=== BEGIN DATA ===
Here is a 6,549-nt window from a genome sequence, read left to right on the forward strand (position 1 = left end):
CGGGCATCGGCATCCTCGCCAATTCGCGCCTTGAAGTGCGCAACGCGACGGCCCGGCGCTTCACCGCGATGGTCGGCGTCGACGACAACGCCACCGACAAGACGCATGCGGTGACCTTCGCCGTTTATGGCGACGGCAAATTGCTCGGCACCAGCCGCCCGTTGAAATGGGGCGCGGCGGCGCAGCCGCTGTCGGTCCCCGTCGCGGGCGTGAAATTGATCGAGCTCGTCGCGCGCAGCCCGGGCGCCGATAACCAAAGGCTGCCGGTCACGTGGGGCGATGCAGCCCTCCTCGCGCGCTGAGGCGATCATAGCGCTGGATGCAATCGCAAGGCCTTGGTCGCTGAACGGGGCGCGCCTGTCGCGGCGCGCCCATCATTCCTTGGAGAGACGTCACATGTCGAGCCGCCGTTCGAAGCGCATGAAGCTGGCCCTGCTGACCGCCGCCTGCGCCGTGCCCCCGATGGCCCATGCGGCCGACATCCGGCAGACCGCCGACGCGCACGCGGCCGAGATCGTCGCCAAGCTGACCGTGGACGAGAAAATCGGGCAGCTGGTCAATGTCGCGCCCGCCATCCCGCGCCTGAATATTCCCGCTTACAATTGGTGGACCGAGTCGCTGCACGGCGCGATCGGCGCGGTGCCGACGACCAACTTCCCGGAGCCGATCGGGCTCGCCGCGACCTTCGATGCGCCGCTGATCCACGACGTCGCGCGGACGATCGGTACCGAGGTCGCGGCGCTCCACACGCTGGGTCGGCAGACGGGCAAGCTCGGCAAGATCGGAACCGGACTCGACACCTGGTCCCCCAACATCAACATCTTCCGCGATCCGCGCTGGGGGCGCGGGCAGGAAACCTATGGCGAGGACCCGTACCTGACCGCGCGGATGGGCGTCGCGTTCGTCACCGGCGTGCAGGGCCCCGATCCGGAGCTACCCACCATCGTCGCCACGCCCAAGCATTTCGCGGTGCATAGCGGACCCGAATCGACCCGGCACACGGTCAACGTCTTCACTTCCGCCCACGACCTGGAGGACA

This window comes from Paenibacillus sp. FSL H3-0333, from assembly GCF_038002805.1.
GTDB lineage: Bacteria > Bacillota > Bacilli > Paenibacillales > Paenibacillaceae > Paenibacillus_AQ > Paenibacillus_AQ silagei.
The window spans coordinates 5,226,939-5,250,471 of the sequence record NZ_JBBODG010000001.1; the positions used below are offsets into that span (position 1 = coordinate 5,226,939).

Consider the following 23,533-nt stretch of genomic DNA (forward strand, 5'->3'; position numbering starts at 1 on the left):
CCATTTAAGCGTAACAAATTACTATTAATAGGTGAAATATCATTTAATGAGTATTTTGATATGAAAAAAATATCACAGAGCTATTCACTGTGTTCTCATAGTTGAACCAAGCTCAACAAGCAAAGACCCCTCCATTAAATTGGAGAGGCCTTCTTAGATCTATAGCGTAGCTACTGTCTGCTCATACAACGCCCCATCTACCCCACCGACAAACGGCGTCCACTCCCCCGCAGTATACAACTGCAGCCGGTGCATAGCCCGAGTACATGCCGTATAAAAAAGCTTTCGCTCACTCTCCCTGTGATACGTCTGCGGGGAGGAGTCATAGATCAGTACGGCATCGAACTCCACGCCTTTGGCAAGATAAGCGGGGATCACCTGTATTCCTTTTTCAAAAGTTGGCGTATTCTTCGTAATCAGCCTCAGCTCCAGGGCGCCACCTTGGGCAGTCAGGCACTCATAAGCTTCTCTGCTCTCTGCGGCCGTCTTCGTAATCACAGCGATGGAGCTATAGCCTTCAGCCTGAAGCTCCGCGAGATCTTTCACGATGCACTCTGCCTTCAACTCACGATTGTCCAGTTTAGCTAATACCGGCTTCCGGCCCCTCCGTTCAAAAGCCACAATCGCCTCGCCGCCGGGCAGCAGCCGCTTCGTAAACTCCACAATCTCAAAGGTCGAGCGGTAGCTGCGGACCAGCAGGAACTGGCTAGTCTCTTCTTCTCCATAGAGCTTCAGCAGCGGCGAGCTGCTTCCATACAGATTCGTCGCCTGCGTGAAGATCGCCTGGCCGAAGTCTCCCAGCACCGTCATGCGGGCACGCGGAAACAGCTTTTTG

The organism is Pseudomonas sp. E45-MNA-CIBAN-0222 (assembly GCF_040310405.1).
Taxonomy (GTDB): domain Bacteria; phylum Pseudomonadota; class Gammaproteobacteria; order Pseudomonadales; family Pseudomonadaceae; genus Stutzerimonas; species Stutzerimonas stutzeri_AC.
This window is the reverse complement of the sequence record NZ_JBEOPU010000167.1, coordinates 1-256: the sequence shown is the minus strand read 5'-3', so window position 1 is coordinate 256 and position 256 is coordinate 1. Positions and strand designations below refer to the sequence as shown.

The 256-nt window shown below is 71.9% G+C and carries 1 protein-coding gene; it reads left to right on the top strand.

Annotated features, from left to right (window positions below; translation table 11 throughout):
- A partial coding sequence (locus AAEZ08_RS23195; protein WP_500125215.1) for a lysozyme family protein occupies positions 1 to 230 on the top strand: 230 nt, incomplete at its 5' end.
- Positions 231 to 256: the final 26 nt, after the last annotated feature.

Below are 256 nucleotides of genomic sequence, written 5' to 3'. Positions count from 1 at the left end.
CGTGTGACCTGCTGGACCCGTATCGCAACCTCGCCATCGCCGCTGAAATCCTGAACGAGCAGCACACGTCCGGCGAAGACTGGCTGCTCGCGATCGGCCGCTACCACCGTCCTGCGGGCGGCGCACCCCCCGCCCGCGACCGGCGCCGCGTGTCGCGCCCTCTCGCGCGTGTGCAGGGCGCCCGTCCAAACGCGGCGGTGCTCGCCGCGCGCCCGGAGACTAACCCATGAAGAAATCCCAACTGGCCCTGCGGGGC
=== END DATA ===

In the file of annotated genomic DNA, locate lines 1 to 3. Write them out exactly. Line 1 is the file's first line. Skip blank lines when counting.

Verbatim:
Here is a 6,549-nt window from a genome sequence, read left to right on the forward strand (position 1 = left end):
CGGGCATCGGCATCCTCGCCAATTCGCGCCTTGAAGTGCGCAACGCGACGGCCCGGCGCTTCACCGCGATGGTCGGCGTCGACGACAACGCCACCGACAAGACGCATGCGGTGACCTTCGCCGTTTATGGCGACGGCAAATTGCTCGGCACCAGCCGCCCGTTGAAATGGGGCGCGGCGGCGCAGCCGCTGTCGGTCCCCGTCGCGGGCGTGAAATTGATCGAGCTCGTCGCGCGCAGCCCGGGCGCCGATAACCAAAGGCTGCCGGTCACGTGGGGCGATGCAGCCCTCCTCGCGCGCTGAGGCGATCATAGCGCTGGATGCAATCGCAAGGCCTTGGTCGCTGAACGGGGCGCGCCTGTCGCGGCGCGCCCATCATTCCTTGGAGAGACGTCACATGTCGAGCCGCCGTTCGAAGCGCATGAAGCTGGCCCTGCTGACCGCCGCCTGCGCCGTGCCCCCGATGGCCCATGCGGCCGACATCCGGCAGACCGCCGACGCGCACGCGGCCGAGATCGTCGCCAAGCTGACCGTGGACGAGAAAATCGGGCAGCTGGTCAATGTCGCGCCCGCCATCCCGCGCCTGAATATTCCCGCTTACAATTGGTGGACCGAGTCGCTGCACGGCGCGATCGGCGCGGTGCCGACGACCAACTTCCCGGAGCCGATCGGGCTCGCCGCGACCTTCGATGCGCCGCTGATCCACGACGTCGCGCGGACGATCGGTACCGAGGTCGCGGCGCTCCACACGCTGGGTCGGCAGACGGGCAAGCTCGGCAAGATCGGAACCGGACTCGACACCTGGTCCCCCAACATCAACATCTTCCGCGATCCGCGCTGGGGGCGCGGGCAGGAAACCTATGGCGAGGACCCGTACCTGACCGCGCGGATGGGCGTCGCGTTCGTCACCGGCGTGCAGGGCCCCGATCCGGAGCTACCCACCATCGTCGCCACGCCCAAGCATTTCGCGGTGCATAGCGGACCCGAATCGACCCGGCACACGGTCAACGTCTTCACTTCCGCCCACGACCTGGAGGACA

This window comes from Paenibacillus sp. FSL H3-0333, from assembly GCF_038002805.1.